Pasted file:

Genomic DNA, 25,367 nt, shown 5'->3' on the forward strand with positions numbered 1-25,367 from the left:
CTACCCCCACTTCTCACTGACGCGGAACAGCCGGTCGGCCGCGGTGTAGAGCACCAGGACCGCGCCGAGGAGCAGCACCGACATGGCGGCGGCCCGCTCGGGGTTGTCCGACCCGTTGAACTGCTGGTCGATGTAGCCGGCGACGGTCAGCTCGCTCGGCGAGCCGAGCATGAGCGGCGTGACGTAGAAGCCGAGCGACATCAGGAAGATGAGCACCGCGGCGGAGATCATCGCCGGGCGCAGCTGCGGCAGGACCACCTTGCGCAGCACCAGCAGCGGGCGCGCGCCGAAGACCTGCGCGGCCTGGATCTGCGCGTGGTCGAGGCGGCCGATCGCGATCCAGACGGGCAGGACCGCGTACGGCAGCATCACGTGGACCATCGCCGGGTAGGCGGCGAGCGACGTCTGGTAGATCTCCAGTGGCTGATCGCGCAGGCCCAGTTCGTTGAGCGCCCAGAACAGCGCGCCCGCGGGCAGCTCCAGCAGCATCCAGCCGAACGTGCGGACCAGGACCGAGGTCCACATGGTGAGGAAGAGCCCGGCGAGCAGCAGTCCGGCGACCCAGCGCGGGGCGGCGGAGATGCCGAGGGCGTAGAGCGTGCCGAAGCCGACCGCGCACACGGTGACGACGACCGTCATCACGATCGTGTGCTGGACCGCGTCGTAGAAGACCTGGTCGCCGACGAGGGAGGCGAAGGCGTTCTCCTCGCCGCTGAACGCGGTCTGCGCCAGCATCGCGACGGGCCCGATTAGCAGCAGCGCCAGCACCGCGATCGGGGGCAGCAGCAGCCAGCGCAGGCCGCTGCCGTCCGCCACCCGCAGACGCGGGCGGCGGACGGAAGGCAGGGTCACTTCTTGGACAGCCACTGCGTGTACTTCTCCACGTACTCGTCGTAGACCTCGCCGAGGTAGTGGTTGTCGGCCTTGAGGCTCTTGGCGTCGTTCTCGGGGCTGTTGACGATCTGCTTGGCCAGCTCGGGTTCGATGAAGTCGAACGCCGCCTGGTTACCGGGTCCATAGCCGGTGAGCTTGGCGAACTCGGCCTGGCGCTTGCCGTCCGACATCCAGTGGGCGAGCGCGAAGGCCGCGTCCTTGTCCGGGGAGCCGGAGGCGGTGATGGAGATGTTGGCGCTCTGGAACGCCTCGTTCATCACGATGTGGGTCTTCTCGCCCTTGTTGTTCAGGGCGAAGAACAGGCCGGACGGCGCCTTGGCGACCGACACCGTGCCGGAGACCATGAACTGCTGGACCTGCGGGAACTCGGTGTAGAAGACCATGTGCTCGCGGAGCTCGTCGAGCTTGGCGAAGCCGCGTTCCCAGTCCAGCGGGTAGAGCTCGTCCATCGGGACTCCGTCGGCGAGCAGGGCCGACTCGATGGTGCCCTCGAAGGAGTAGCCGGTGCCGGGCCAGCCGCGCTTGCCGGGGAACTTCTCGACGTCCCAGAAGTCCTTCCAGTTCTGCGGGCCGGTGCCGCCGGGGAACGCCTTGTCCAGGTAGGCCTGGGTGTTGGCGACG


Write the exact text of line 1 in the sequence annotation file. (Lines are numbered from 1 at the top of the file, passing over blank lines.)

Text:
Genomic DNA, 25,367 nt, shown 5'->3' on the forward strand with positions numbered 1-25,367 from the left: